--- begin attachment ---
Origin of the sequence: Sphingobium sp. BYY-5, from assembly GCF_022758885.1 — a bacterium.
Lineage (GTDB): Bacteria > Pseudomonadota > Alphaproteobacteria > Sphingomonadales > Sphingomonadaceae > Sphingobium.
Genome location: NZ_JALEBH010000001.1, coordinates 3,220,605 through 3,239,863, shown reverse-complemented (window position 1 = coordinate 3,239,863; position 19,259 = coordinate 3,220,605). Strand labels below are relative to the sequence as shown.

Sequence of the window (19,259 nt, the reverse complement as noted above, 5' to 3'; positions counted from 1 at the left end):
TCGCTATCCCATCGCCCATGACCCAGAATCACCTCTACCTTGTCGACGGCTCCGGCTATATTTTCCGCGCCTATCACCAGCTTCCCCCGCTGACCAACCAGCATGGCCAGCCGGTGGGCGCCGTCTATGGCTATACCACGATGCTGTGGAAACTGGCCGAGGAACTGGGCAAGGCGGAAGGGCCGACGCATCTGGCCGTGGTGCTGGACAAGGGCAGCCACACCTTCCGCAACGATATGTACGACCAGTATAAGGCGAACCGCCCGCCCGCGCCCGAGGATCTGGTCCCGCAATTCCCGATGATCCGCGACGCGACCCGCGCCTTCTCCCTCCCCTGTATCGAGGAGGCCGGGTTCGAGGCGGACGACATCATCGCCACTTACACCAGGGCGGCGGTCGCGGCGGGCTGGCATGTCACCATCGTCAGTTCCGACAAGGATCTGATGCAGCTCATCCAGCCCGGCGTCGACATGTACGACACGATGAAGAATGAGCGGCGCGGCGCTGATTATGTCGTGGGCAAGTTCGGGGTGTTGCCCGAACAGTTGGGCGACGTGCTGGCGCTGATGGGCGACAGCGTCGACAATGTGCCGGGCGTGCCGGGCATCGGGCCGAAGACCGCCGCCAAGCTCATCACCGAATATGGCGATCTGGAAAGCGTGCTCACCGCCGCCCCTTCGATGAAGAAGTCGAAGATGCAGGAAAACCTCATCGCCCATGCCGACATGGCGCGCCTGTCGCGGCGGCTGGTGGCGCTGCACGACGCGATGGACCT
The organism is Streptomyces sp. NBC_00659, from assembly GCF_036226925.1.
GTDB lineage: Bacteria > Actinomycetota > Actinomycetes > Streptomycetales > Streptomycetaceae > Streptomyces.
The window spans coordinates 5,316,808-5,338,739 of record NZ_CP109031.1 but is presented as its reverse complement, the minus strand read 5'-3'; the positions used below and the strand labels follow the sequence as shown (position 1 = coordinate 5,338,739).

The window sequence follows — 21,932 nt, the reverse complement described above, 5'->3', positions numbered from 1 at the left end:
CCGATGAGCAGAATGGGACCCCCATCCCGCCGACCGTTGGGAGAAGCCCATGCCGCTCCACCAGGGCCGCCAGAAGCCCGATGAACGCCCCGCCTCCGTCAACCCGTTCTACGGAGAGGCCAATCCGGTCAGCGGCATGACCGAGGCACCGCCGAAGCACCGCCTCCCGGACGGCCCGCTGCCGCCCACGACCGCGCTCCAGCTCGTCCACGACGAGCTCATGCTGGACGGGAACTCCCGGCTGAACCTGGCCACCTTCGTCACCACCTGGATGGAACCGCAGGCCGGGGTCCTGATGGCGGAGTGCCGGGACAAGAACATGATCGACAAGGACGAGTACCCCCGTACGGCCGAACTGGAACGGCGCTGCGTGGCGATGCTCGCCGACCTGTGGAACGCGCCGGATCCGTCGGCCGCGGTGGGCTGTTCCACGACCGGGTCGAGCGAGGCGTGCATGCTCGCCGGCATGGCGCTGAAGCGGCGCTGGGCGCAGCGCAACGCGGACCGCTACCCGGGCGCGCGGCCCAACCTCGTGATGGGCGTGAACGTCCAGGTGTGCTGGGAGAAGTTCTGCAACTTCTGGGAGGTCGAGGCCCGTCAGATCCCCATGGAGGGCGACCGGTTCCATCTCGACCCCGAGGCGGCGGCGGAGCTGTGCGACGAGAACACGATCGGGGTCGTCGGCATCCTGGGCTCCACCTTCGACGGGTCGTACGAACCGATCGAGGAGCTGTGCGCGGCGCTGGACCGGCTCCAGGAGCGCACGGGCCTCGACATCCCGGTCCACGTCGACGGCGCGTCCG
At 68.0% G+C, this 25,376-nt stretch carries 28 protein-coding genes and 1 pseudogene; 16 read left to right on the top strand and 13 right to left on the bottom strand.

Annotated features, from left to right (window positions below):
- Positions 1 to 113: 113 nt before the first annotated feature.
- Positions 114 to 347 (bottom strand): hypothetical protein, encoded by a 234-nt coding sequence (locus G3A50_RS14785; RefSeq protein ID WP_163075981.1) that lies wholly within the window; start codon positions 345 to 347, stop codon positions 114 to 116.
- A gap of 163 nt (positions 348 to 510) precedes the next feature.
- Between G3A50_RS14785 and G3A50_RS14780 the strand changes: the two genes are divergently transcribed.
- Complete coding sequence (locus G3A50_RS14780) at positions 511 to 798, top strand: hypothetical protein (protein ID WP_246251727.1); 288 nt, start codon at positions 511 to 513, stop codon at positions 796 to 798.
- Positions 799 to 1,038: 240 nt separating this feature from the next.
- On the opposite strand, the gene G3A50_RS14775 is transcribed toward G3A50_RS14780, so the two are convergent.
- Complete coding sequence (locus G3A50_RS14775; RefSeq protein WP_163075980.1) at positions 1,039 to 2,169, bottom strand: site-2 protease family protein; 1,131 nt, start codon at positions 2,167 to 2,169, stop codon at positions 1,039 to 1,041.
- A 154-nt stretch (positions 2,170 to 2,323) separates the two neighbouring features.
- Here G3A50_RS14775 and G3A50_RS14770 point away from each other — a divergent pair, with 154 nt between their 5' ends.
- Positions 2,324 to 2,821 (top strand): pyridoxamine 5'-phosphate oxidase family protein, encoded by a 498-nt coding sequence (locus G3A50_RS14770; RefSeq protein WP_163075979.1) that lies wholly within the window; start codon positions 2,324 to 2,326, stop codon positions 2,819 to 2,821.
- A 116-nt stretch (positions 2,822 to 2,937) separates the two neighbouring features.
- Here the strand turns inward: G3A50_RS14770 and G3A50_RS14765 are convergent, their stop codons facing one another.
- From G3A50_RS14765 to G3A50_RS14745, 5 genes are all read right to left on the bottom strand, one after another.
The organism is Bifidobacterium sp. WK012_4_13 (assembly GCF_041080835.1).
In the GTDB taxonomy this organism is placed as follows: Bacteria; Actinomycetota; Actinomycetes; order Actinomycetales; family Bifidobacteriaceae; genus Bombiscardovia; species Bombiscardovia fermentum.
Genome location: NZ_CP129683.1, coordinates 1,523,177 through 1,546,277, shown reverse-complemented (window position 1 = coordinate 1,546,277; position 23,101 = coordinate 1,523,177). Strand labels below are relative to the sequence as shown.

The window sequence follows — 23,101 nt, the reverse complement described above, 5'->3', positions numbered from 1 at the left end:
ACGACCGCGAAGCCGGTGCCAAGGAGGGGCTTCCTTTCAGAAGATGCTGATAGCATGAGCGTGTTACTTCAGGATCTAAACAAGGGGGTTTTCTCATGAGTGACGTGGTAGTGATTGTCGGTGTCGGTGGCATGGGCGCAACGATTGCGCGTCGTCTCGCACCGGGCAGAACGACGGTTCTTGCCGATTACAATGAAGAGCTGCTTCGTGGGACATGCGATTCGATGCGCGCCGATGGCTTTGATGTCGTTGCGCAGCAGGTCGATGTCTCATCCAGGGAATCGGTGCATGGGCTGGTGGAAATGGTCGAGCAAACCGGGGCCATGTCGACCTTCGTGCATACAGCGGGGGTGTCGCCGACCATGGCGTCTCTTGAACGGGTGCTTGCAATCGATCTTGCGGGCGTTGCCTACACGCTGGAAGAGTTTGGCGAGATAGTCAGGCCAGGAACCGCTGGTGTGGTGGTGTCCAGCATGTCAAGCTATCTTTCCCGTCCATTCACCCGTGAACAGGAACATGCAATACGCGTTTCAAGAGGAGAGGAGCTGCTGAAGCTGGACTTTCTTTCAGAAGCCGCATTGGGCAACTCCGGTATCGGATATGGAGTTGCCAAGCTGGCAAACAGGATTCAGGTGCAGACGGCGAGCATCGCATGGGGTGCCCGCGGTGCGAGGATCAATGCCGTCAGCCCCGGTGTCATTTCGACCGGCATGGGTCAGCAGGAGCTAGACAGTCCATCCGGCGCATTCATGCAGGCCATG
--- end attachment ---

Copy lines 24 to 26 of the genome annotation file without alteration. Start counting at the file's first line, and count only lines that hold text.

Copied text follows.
- A 116-nt stretch (positions 2,822 to 2,937) separates the two neighbouring features.
- Here the strand turns inward: G3A50_RS14770 and G3A50_RS14765 are convergent, their stop codons facing one another.
- From G3A50_RS14765 to G3A50_RS14745, 5 genes are all read right to left on the bottom strand, one after another.